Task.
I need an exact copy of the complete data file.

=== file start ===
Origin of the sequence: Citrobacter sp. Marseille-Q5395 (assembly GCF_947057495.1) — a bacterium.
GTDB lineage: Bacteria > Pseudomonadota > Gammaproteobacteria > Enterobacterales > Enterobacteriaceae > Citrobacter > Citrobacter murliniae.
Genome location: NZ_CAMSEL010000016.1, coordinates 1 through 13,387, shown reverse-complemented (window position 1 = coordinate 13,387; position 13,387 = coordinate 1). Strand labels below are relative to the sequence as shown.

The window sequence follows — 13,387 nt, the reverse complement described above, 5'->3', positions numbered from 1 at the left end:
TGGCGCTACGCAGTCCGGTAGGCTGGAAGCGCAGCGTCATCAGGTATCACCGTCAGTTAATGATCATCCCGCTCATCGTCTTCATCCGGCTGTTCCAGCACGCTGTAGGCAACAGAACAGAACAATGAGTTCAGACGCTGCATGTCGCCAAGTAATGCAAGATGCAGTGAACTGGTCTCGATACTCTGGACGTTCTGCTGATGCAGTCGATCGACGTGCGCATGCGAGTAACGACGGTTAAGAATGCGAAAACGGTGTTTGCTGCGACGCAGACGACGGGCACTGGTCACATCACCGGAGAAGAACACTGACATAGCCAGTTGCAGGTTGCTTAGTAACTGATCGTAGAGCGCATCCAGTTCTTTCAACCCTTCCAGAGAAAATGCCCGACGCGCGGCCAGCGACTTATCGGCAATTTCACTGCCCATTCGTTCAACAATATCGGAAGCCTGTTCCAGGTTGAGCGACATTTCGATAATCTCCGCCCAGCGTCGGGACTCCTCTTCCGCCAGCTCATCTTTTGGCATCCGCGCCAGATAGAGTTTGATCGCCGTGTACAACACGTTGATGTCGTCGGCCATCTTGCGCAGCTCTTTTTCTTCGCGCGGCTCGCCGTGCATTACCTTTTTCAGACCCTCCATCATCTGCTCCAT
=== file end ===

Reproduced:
Origin of the sequence: Citrobacter sp. Marseille-Q5395 (assembly GCF_947057495.1) — a bacterium.
GTDB lineage: Bacteria > Pseudomonadota > Gammaproteobacteria > Enterobacterales > Enterobacteriaceae > Citrobacter > Citrobacter murliniae.
Genome location: NZ_CAMSEL010000016.1, coordinates 1 through 13,387, shown reverse-complemented (window position 1 = coordinate 13,387; position 13,387 = coordinate 1). Strand labels below are relative to the sequence as shown.

The window sequence follows — 13,387 nt, the reverse complement described above, 5'->3', positions numbered from 1 at the left end:
TGGCGCTACGCAGTCCGGTAGGCTGGAAGCGCAGCGTCATCAGGTATCACCGTCAGTTAATGATCATCCCGCTCATCGTCTTCATCCGGCTGTTCCAGCACGCTGTAGGCAACAGAACAGAACAATGAGTTCAGACGCTGCATGTCGCCAAGTAATGCAAGATGCAGTGAACTGGTCTCGATACTCTGGACGTTCTGCTGATGCAGTCGATCGACGTGCGCATGCGAGTAACGACGGTTAAGAATGCGAAAACGGTGTTTGCTGCGACGCAGACGACGGGCACTGGTCACATCACCGGAGAAGAACACTGACATAGCCAGTTGCAGGTTGCTTAGTAACTGATCGTAGAGCGCATCCAGTTCTTTCAACCCTTCCAGAGAAAATGCCCGACGCGCGGCCAGCGACTTATCGGCAATTTCACTGCCCATTCGTTCAACAATATCGGAAGCCTGTTCCAGGTTGAGCGACATTTCGATAATCTCCGCCCAGCGTCGGGACTCCTCTTCCGCCAGCTCATCTTTTGGCATCCGCGCCAGATAGAGTTTGATCGCCGTGTACAACACGTTGATGTCGTCGGCCATCTTGCGCAGCTCTTTTTCTTCGCGCGGCTCGCCGTGCATTACCTTTTTCAGACCCTCCATCATCTGCTCCAT